OTFF's featured guest will be filmmaker Steve James, who'll be honored with the festival's first Double Take Vanguard Award, which celebrates an artist's body of work by screening one of their past films alongside a contemporary project. The festival will screen his highly influential documentary feature, "Hoop Dreams" (named by the International Documentary Association as the greatest documentary of all time), as well as his latest film, "Abacus: Small Enough to Jail," which follows the small, family-run bank that became the only company to be criminally indicted during the mortgage crisis of 2008.

Adding to the atmosphere will be a VR Garden — curated by Frameless Labs and the MAGIC Center at Rochester Institute of Technology — featuring immersive 360/VR/AR documentary content. Features like the VR Garden allow the festival to highlight the technology that's currently pushing the boundaries of filmic storytelling, and suggesting where the form might be headed in the future. Furthering the local connection, One Take will also be screening a program of short films taken from submissions by area filmmakers.

A scene from the Spanish documentary “Brimstone & Glory,” which will screen during the One Take Film Festival. - PHOTO PROVIDED
  • PHOTO PROVIDED
  • A scene from the Spanish documentary “Brimstone & Glory,” which will screen during the One Take Film Festival.

We're in the age of alternative facts, and the current administration's antagonism toward the arts and sciences means the role documentaries can play in educating the public is of even greater value. "I'm thinking people are going to be searching out more truth, and isn't that what 'documentary' is? More truth, more authenticity, and more realism," Moroney says. This idea is reflected in activist docs like "Whose Streets?" which shines a spotlight on the riots in Ferguson and the global movement sparked by the death of Michael Brown.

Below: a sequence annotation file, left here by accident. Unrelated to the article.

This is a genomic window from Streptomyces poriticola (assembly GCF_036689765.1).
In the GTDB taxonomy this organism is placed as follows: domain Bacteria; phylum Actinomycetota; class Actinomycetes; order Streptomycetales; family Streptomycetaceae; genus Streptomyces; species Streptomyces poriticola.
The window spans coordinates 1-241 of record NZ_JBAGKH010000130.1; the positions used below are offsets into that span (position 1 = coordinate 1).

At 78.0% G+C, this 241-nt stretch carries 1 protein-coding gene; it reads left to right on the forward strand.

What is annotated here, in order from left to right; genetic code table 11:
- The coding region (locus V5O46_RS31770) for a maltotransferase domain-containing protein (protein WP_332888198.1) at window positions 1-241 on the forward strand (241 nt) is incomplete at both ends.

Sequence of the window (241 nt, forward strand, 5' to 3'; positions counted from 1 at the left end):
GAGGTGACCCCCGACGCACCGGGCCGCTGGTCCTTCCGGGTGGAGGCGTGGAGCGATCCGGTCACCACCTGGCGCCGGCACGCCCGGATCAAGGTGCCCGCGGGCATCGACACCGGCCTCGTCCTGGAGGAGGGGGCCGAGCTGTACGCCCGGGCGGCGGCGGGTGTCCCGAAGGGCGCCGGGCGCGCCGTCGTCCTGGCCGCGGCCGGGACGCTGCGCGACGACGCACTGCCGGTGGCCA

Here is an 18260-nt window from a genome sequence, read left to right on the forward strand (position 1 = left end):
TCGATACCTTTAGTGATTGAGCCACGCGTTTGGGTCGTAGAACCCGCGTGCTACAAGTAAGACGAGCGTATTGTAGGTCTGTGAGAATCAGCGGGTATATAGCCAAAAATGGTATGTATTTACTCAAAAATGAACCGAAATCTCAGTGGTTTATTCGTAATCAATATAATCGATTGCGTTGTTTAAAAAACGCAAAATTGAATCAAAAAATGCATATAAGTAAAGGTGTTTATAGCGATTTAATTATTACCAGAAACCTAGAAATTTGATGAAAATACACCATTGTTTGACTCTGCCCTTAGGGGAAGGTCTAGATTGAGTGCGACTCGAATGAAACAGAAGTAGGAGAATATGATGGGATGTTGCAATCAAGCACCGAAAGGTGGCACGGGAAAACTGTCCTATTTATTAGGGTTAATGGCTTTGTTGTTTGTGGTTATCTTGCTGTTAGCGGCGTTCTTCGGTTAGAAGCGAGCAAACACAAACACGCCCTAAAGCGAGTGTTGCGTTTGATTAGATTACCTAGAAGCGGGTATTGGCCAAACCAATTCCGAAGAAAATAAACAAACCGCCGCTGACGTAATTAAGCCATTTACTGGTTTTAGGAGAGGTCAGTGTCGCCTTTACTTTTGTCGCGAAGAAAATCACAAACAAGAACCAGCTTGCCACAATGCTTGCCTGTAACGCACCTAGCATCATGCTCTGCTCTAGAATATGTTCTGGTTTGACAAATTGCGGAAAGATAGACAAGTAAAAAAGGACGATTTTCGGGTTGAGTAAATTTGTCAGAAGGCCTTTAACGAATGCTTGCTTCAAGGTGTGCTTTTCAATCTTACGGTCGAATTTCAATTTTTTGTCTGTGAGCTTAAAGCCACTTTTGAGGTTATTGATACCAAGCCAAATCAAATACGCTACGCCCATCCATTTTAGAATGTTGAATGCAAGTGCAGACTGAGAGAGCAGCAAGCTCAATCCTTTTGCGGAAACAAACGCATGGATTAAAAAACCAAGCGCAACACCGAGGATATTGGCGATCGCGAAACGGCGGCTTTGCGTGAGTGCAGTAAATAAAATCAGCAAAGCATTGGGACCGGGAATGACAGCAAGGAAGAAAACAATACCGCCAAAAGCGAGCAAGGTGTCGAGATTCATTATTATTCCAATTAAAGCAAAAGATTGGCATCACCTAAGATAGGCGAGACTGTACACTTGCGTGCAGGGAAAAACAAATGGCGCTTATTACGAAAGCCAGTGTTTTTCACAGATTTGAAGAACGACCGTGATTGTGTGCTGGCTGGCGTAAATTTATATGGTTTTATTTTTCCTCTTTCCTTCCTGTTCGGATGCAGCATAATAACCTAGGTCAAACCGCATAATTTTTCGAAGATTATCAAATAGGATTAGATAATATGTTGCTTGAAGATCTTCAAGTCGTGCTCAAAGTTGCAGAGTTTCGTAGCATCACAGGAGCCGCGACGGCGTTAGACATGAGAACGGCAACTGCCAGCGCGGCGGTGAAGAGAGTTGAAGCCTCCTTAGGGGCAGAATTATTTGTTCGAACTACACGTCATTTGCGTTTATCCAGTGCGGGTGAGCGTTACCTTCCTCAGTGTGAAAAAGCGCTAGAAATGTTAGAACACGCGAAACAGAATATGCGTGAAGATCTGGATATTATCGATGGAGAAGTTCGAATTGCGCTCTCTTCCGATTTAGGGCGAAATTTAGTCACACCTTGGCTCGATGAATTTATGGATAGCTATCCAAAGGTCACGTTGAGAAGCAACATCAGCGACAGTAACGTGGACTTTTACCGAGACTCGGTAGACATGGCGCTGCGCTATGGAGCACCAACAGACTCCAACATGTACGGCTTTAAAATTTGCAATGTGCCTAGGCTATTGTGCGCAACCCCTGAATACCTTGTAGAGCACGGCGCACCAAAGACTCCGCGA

"These are all human stories," Merkel adds, "and how many humans are being affected by what's going on in the political climate." This dedication to exploring universally-resonant stories on both a human-sized and global scale is something One Take will continue to strive toward going forward.

Merkel and Moroney are eager for audiences to experience the fruits of their labor, hoping that the One Take Film Festival will provide an opportunity for Rochester's film community to come together. It's that shared experience that really matters. "It's the moment that it becomes a community when everyone is making time to participate in this festival with strangers, friends, neighbors, and artists, and everyone feels like they're sharing something special," Merkel says.